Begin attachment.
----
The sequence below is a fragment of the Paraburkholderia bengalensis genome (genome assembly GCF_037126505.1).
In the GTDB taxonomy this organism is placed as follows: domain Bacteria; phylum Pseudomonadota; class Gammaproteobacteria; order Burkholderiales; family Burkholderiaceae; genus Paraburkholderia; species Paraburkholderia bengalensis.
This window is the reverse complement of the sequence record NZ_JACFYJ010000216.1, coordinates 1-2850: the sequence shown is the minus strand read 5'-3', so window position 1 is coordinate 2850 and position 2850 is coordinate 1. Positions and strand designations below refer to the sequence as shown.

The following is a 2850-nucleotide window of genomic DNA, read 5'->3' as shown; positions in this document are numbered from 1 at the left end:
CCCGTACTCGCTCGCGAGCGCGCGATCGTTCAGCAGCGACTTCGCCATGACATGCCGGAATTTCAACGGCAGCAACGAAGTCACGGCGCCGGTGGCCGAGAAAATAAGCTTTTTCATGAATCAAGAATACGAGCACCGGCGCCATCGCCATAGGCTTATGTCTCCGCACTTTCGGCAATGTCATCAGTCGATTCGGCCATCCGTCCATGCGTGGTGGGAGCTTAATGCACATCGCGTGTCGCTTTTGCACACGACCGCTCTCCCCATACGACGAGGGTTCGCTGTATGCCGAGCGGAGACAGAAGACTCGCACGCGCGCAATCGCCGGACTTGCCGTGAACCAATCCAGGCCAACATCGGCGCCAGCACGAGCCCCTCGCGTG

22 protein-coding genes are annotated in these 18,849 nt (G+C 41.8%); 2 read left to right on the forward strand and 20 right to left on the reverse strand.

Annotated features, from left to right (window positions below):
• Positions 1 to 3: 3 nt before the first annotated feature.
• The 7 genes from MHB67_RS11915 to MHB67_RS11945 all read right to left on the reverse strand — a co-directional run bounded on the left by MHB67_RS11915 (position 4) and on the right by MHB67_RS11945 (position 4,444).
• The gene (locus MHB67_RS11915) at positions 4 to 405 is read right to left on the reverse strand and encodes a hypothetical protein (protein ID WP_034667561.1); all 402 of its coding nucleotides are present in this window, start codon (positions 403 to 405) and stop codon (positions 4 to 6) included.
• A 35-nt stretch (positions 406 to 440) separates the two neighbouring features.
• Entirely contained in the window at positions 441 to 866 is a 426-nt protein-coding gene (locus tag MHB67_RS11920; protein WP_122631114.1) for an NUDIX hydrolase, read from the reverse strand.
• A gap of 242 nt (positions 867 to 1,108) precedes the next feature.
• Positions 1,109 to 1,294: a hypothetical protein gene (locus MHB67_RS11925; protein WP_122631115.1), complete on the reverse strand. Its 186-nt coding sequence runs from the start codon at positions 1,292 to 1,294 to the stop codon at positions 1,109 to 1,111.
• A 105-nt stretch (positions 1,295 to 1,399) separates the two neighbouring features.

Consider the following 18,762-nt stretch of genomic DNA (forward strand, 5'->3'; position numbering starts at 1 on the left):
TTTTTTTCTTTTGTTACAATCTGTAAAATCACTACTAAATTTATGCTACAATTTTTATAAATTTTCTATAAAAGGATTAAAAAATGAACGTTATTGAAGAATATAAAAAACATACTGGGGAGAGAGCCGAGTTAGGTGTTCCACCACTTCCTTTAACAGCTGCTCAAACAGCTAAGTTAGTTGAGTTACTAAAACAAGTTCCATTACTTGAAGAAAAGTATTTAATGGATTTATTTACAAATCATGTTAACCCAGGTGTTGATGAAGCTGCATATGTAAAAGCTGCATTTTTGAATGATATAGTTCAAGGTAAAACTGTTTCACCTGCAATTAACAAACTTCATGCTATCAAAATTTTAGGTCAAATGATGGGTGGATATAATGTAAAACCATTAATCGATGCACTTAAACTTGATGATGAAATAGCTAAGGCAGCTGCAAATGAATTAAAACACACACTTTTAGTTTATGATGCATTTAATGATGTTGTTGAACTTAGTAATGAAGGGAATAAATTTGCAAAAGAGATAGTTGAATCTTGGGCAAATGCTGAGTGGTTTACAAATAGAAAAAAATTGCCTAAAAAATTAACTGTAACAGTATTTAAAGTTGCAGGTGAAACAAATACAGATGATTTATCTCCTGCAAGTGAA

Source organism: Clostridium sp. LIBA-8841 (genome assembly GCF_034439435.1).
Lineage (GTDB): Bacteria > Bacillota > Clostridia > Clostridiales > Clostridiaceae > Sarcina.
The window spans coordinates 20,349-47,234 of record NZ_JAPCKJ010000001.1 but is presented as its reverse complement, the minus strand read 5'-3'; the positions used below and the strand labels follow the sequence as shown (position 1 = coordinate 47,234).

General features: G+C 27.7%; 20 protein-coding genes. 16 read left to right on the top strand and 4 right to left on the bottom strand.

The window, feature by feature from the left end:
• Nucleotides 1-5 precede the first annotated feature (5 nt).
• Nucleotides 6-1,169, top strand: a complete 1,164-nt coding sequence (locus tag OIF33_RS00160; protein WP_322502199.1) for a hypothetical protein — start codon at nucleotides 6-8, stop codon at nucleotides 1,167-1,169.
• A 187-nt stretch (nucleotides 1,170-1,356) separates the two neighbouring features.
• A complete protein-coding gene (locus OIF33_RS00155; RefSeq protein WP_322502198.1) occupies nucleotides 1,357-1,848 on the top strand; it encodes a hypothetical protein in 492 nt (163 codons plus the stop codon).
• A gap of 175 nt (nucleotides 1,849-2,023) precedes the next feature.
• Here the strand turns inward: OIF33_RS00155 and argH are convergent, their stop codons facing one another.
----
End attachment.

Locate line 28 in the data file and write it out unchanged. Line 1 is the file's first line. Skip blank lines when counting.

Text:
• Here the strand turns inward: OIF33_RS00155 and argH are convergent, their stop codons facing one another.